Regulating Risk Culture in Banks

25 Pages Posted: 7 Feb 2019

Date Written: 2019


The paper analyzes the role of financial regulation in facilitating the development of organizational norms to enhance risk culture in banking institutions. Specifically, it examines the regulatory responses and industry-led initiatives taken since the financial crisis of 2007-08 to address weaknesses in bank risk culture. The paper suggests that shortcomings in risk culture — particularly as understood through the lens of human agency theory — in large financial institutions are the result of collective agency problems. The paper argues that regulation has a role to play in addressing collective agency problems but that regulators should be selective in what tools they use to enhance risk culture in banks with consideration given to the regulation of remuneration and trusted financial products. It further suggests that to address collective agency problems in large financial institutions policymakers should consider the utility of senior managers’ liability regime to incentivize senior officers and directors to be more proactive and aware of misconduct and other behavior that results in agency costs for the firm and society. The paper concludes, however, that financial institutions themselves are best placed to channel the collective actions of individuals to improve governance and operations in a way that benefits overall firm performance and which mitigates socially costly behavior.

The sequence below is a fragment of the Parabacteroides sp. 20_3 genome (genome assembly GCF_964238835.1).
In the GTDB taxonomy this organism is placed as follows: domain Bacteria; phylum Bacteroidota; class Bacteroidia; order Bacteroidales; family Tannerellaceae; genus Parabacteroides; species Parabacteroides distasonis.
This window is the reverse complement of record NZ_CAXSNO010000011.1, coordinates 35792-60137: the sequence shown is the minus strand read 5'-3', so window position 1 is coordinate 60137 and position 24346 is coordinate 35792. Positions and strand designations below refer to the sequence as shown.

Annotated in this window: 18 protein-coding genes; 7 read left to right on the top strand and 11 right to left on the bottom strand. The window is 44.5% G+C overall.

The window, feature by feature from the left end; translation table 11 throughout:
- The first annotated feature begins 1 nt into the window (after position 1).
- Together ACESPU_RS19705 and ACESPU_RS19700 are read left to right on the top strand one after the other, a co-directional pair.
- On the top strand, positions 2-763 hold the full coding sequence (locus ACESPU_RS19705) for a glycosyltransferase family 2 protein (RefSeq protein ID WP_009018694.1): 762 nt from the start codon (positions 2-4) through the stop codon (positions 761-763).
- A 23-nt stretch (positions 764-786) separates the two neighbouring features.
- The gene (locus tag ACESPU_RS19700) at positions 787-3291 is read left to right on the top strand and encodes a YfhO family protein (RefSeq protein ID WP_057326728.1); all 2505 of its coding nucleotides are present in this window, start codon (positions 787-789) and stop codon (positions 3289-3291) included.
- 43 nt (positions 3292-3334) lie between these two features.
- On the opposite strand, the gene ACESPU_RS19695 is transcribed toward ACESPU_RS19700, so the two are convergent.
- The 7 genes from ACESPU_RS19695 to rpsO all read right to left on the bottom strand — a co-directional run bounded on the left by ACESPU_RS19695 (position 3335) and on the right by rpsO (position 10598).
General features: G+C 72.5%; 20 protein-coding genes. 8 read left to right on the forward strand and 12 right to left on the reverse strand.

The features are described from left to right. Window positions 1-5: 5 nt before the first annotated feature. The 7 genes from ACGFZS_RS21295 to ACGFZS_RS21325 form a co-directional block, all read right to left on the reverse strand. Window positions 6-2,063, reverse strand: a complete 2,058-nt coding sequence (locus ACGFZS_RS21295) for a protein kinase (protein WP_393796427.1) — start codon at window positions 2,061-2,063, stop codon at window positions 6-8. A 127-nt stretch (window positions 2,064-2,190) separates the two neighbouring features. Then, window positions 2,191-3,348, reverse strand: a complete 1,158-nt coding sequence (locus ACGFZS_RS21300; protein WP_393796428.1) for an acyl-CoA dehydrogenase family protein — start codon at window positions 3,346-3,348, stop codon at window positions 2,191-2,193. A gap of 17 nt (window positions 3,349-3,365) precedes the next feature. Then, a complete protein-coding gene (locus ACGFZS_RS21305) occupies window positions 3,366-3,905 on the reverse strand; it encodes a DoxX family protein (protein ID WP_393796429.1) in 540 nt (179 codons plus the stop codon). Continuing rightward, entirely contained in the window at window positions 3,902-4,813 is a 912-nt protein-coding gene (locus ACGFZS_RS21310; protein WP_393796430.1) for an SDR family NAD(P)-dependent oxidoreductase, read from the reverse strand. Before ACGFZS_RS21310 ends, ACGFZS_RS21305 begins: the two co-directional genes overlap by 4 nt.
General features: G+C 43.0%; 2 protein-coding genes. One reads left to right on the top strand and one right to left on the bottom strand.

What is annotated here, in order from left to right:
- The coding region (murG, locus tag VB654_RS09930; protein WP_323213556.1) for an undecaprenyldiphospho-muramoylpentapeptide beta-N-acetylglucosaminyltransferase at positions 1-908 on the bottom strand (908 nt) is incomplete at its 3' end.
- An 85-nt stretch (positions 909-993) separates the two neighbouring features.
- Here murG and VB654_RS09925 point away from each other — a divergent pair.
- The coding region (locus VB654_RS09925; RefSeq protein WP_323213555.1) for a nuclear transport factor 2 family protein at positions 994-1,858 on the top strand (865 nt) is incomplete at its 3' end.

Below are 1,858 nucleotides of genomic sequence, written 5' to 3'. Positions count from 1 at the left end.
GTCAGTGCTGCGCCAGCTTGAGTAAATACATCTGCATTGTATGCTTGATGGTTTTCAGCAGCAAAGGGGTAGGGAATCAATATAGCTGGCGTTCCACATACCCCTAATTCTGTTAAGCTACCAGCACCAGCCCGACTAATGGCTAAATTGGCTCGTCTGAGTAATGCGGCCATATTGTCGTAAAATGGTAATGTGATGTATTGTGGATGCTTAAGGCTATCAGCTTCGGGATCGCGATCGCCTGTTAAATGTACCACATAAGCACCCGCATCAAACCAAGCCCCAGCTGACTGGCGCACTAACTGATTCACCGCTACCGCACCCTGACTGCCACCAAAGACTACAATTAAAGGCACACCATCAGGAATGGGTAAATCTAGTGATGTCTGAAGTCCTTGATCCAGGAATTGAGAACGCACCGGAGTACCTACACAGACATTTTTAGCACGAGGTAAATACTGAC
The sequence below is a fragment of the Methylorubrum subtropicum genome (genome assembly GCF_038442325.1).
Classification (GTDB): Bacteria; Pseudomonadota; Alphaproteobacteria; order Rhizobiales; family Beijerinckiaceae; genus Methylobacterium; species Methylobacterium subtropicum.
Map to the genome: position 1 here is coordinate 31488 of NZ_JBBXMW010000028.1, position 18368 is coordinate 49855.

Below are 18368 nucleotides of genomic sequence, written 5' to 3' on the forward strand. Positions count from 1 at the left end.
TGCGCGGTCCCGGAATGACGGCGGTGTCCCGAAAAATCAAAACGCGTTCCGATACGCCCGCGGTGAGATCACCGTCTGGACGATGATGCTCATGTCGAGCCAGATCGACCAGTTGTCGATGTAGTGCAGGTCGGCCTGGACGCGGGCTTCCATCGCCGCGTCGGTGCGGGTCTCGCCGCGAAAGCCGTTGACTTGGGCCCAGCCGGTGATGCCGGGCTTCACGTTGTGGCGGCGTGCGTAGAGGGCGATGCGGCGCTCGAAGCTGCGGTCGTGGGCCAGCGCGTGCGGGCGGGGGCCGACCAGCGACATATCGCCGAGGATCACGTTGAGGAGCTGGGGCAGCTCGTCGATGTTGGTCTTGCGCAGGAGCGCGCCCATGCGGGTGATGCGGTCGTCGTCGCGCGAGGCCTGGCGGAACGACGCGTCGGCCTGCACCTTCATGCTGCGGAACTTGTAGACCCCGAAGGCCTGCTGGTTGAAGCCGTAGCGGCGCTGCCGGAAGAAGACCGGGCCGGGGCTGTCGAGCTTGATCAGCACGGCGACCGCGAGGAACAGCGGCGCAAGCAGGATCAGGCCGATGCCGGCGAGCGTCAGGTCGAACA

Keywords: Financial Crises, Banks, Financial Risk and Risk Management, Government Policy and Regulation

JEL Classification: G01, G21, G32, G28, G18, K22, M14

Suggested Citation

Alexander, Samuel Kern, Regulating Risk Culture in Banks (2019). Available at SSRN: or

Samuel Kern Alexander (Contact Author)

University of Zurich ( email )

74/22 Ramistrasse
Zurich, Zurich 8001
+41 (0)44 634 3102 (Phone)

Here is the Coronavirus
related research on SSRN

Paper statistics

Abstract Views
PlumX Metrics